Tips to Help You Begin Your Divorce Process in a Civil Way
When people think of divorce, what often comes to mind are contentious, drawn-out court hearings filled with anger and insults. However, this is not usually the case. The divorce process can be remarkably civil if both sides commit themselves to being calm and amicable.
Below are a few tips to help make your divorce as civil as possible:
- Communicate: At some point, you may need to tell your spouse you’ve been having doubts about your relationship and have decided you want a divorce. There’s no way to “ghost” from a marriage. If you want to take away some of the shock, you can reach the point of using the “d” word gradually. Find several times to discuss your unhappiness with your spouse before you ultimately tell him or her you want to end your marriage.
- Go to therapy if your spouse wants it: Your spouse may tell you he or she wishes to pursue couples therapy. If this is the case, put in a legitimate effort (unless domestic violence or abuse is involved). Even if therapy does not save your marriage, it can help you reach some important decisions as to how you will tell your children, family members and friends about your split.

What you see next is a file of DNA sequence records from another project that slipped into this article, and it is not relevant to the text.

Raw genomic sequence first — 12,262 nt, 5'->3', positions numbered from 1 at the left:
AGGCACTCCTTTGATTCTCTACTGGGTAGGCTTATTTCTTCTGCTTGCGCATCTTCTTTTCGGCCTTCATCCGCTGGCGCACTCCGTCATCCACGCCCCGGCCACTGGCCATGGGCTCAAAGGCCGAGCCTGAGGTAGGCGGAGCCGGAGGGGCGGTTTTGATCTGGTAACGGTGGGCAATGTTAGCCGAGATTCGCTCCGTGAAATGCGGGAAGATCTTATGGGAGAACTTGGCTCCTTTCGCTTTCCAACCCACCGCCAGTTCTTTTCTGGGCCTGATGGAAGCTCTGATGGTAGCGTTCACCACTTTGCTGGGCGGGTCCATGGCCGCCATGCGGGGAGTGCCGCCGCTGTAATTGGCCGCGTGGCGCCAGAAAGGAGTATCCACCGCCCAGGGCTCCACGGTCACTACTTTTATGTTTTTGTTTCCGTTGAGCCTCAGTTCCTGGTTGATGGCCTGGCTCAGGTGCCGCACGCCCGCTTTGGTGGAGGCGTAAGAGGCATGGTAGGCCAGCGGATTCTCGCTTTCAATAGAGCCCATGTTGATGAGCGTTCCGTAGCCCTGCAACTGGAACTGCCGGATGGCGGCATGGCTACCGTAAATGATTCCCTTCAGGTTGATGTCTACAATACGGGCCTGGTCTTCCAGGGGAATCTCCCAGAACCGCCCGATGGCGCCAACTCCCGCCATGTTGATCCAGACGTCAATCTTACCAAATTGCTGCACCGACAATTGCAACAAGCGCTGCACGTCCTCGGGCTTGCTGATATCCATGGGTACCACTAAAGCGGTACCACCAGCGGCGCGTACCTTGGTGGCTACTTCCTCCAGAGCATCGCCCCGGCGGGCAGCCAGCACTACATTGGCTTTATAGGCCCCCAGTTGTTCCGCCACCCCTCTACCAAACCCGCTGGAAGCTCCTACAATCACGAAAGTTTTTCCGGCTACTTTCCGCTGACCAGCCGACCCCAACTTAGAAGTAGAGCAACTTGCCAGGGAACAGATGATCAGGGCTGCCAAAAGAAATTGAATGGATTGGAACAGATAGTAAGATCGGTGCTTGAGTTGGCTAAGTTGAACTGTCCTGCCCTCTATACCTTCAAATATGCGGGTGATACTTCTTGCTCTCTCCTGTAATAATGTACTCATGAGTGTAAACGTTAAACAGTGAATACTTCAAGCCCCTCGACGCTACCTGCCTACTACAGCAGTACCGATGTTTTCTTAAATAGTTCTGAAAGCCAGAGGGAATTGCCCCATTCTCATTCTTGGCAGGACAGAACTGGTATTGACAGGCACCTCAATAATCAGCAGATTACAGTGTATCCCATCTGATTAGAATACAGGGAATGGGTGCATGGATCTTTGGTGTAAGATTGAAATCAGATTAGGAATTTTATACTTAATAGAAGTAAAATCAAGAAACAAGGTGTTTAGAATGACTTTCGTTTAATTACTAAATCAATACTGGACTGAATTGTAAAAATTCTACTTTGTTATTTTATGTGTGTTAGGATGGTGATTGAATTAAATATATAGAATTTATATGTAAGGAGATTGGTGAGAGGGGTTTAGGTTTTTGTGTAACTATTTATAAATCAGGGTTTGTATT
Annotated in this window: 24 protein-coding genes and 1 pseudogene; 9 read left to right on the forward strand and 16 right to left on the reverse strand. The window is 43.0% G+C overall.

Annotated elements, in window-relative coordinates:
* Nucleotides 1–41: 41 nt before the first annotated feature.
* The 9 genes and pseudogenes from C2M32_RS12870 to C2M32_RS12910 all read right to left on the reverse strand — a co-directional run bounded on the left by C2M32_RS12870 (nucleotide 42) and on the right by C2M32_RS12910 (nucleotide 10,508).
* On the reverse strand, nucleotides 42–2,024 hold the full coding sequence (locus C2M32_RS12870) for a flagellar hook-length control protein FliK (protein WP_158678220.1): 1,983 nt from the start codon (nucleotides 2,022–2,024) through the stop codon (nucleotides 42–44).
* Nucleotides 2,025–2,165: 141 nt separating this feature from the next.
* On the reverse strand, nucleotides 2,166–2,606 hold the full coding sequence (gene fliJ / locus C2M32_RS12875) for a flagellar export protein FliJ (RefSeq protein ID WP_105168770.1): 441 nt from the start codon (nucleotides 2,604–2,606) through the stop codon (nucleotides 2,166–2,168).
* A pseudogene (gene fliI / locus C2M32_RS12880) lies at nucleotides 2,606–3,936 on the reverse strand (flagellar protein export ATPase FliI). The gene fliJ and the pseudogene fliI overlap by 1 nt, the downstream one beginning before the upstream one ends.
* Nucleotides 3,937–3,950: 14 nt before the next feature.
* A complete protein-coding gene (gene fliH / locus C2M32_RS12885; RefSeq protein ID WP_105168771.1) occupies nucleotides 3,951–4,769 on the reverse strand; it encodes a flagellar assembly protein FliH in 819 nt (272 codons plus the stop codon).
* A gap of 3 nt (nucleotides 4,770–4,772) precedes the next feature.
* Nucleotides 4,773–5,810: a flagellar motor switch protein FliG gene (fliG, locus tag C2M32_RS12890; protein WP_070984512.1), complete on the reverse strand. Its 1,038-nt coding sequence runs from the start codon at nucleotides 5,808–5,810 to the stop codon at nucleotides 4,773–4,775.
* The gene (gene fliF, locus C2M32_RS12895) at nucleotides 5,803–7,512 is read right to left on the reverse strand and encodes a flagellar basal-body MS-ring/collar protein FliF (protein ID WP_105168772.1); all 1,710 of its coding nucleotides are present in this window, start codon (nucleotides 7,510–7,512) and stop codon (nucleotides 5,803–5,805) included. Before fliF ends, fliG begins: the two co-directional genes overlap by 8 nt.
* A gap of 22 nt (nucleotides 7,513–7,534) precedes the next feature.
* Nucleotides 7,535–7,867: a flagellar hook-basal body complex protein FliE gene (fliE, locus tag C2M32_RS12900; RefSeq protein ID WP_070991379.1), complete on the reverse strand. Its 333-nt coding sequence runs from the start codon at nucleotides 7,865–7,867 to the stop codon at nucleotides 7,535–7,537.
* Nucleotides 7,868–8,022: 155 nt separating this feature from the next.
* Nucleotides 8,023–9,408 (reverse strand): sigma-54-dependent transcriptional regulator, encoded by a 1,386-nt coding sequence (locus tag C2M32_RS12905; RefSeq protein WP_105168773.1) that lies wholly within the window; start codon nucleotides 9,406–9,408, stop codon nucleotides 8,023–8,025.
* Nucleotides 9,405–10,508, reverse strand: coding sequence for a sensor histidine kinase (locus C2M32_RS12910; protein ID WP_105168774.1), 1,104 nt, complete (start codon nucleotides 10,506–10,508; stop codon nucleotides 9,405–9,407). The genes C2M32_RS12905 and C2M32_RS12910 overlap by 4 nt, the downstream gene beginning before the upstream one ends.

- Deescalate arguments: If you have decided you will move forward with a divorce, it does neither side any good to argue about things that have happened in the past. Nothing good can come of those arguments, so shut them down as soon as they seem like they’re about to begin. This can help you keep things amicable during the divorce process.
- Tell your children together: Sit down as a couple and tell your children about your decision. Reassure them it is not at all their fault. Do not blame each other — focus instead on the ways you will keep life as consistent as possible for your kids moving forward.
- Never badmouth your former spouse: It is unfair to your former partner and to your children for you to badmouth your former spouse. Your kids need to maintain a good relationship with both parents, so you should never purposefully say or do anything that paints the other parent in a bad light.
To learn more about your legal options for getting divorced in New York, contact a skilled Long Island family law attorney with Bryan L. Salamone & Associates.